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Children’s centre consults with hard-to-reach young parents and identifies a training course to build self-esteem and skills for work, which they all attend.
Attempts to engage young parents aged 18-22 had been extremely limited. The children’s centre had via outreach visited an established group of target young parents aged 18-22 at a local community hall and consulted on what they might attend at the children’s centre.
The group were apprehensive about being judged by older parents, about there being snobbery among families who attend the children’s centre and about the possibility of more boundaries than they were currently used to. A new approach was required.
The young parents agreed that if their volunteer leader would come along with them, they would come to the children’s centre for a coffee time. The date was agreed and arrangements made for them to come along as a whole group to feel comfortable and supported. Not one person turned up on that occasion.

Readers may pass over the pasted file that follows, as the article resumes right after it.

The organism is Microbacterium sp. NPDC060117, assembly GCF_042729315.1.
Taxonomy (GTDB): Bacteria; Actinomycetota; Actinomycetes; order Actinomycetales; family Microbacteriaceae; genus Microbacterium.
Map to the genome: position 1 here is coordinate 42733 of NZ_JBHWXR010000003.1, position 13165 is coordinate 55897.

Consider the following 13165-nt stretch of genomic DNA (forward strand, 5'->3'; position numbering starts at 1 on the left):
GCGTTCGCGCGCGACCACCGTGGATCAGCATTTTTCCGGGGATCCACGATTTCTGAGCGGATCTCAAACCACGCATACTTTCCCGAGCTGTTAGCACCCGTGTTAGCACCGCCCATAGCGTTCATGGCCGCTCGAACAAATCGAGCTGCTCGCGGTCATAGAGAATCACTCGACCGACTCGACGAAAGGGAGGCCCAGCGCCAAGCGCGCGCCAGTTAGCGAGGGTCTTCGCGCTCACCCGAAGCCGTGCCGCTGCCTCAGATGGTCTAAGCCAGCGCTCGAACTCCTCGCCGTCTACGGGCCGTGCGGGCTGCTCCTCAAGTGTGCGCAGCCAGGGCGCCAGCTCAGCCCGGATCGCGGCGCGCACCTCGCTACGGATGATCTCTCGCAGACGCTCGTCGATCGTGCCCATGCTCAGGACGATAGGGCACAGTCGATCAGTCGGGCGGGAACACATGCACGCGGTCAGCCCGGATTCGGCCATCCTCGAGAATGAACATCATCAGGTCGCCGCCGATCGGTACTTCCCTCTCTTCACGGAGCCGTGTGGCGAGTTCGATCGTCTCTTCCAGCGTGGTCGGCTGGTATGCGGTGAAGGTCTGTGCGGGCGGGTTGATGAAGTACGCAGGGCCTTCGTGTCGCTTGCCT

After that, consultation was undertaken with Connexions and another date was set to meet young parents known to Connexions, again no one turned up. Then contact was made with Catch 22 for a support worker to offer an open group for young parents to have a safe space to talk and request training and take ownership of the group. One parent attended until her peer group found out and she stopped attending.
Prior to meeting again, the coordinator made contact with a voluntary sector training service to find out what training they could offer and what criteria applicants would have to meet. The young parents were asked what training they might be interested in.
Once this groundwork was completed, the coordinator met with the young parents and a course that built self-esteem and some skills for work was identified. Parents not present were sent the information. Dates were agreed and the coordinator worked with the volunteer to agree the best times and gain her support.
Hard-to-reach families had a positive experience of the children’s centre, linked with other local families and gained a certificate for the 4me course, increasing confidence. Two families discussed 2-year-old funding for nursery and looked round the nursery on site. The tutor commented that he was pleased with what had been achieved and that all had participated.
The group were approached by a familiar person whom they trusted and were consulted in a non-invasive way through chatting in their familiar group. They were listened to and the right course identified. The volunteer leader was reassured and retained her role throughout. It served to break down misconceptions and open communication, gave families a taste of what the children’s centre could offer them and a starting block from which to further develop this link.